Hello from another Ross - Bristol, UK

Greetings all,

I’ve been using Justin’s lessons for some years now but have only recently started posting here, so I thought I’d introduce myself.

My name’s Ross and I hail from Bristol in the UK. I was a teenager in the 90’s when Grunge really exploded, and of course, a certain Kurt Cobain became my idol. Alas money was tight, so the only guitar I could get hold of to emulate my hero was a ratty old thing from a mate. It would never stay in tune, and the reason became clear quite quickly… when the neck literally snapped off in my hands. That was the end of that, and with the twists and turns of life, the idea of learning guitar faded from view.

Fast forward nearly two decades, and a colleague mentioned that they wanted to sell their beginner’s electric guitar and micro cube amp. They’d bought it after enjoying a certain guitar-based video game, but had instantly given up when they realised the real thing was a lot more difficult! I snapped it up, and it was soon after this that Justin Guitar was first suggested to me (by someone that had used it to become an accomplished player) as the best way to learn how to play. Unfortuantely I’d already found Rocksmith 2014, and it seemed much more fun to me to play songs than watch “boring” lessons. So I spent around four years, on and off, messing with that, learning very little, and picking up numerous bad habits that would take a long time to break later on.

Then for Christmas 2018, my incredibly generous girlfriend (who recently became my Wife) bought me a brand new electric guitar! There was no way I could allow that gift to go to waste, so it was at this point that I finally decided to do what I should have done in the first place… and turned to Justin Guitar. I learnt more in the first year with Justin than I had in the previous five, not to mention that my interest and motivation has remained high since day one, both thanks to the feeling of progress and to the fun way that Justin teaches.

So that’s my guitar journey to date. I now own four guitars (two electic, two acoustic), and try to spend at least an hour per day (often a lot more) playing them. Admittedly I still spend far more time playing songs I know well than I do practicing new ones or working on technique but… old habits die hard I suppose! :stuck_out_tongue_closed_eyes:

Anyway, I look forward to spending more time here and sharing our musical journey together! :+1:t2:


Welcome to the community. Enjoyed reading your intro. Spending an hour a day means the guitar bug has definitely bit you nicely. My guitar time is the highlight of my day (often). Look forward to hearing more from you.

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Hi Ross and welcome to the community. That’s a great introduction and confirms my thoughts that this really is the best place to learn guitar.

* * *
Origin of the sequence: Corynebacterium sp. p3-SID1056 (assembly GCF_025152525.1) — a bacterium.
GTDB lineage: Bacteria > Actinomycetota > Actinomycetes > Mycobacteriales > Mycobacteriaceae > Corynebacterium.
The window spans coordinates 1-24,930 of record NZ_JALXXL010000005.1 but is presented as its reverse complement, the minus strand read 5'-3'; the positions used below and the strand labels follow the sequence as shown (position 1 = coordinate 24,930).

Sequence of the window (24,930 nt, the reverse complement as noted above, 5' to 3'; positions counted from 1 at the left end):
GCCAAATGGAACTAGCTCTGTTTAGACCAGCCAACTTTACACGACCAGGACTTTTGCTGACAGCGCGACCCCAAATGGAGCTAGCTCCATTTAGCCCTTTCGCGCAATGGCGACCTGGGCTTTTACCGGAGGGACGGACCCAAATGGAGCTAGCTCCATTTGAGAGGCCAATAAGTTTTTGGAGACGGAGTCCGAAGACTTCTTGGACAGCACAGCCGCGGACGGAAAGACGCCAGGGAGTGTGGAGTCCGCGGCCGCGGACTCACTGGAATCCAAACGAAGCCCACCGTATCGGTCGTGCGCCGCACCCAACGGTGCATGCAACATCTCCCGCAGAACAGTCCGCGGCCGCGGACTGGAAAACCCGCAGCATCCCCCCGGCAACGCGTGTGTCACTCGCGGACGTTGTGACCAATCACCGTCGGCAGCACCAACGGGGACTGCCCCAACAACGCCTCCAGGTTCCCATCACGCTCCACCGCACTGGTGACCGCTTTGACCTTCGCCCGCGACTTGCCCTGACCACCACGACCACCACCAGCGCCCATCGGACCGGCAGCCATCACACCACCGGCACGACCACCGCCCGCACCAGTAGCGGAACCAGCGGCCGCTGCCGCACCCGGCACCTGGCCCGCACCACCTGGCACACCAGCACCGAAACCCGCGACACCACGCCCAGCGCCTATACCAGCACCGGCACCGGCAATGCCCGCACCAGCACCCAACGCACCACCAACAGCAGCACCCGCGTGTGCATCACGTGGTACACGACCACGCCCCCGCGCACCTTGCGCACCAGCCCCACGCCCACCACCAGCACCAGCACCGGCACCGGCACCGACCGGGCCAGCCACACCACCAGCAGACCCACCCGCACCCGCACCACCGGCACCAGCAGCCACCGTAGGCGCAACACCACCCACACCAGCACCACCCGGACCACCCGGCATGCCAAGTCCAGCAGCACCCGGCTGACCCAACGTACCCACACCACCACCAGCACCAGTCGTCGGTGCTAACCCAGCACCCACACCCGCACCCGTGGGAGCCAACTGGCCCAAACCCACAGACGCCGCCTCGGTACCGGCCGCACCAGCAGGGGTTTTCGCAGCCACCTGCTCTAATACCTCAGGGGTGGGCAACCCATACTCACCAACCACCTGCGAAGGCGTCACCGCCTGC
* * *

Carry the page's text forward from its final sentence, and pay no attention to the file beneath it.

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Thanks for sharing your story, Ross. Many of us followed various paths before finally discovering Justin and starting to make meaningful progress. Nothing wrong with taking it slow and steady on learning new things and spending time playing songs. I look forward to hearing some songs from you in #record-yourself-progress-performance:audio-video-of-you-playing Enjoy the adventure.

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Hello and welcome to the community Ross. :slight_smile:

Great story and as they say, better late then never.

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Hi Ross, nice to read your intro and journey so far. Look forward to hearing more from you!

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Hi Ross,
It’s good that you wrote your story here, … wish you lots of guitar fun…

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Thanks for the welcome guys. :slight_smile:

That’s near the top of my list of goals, as it really is time I got some feedback from people who aren’t my Wife! Of course, every time I hit the record button the urge to get it “right” kicks in, and the resulting tension causes more mistakes than I ever make when playing normally. But I’m getting there. :+1:t2:

Oh yes, we call it Red Light/Button Syndrome :laughing: And nobody is immune.

For me I have worked on a mindset of enjoying myself and sharing the results warts and all. I just try to keep on playing if I make a small mistake. And often nobody notices. It is good to practice that for recording and playing live.

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Ah, so it even has an official name. :grin:

That sounds like a good idea. If you get used to not worrying about people hearing your little mistakes, then you’re going to be less tense and therefore less likely to make them in the first place. I should give it a go.

And most of the time they don’ even hear the little mistakes.
The purported advice given to EVH from his father was, “‘keep pedaling through. Don’t stop and don’t let the audience know you made a mistake. Or, smile and do it twice, then people will think you meant it!”

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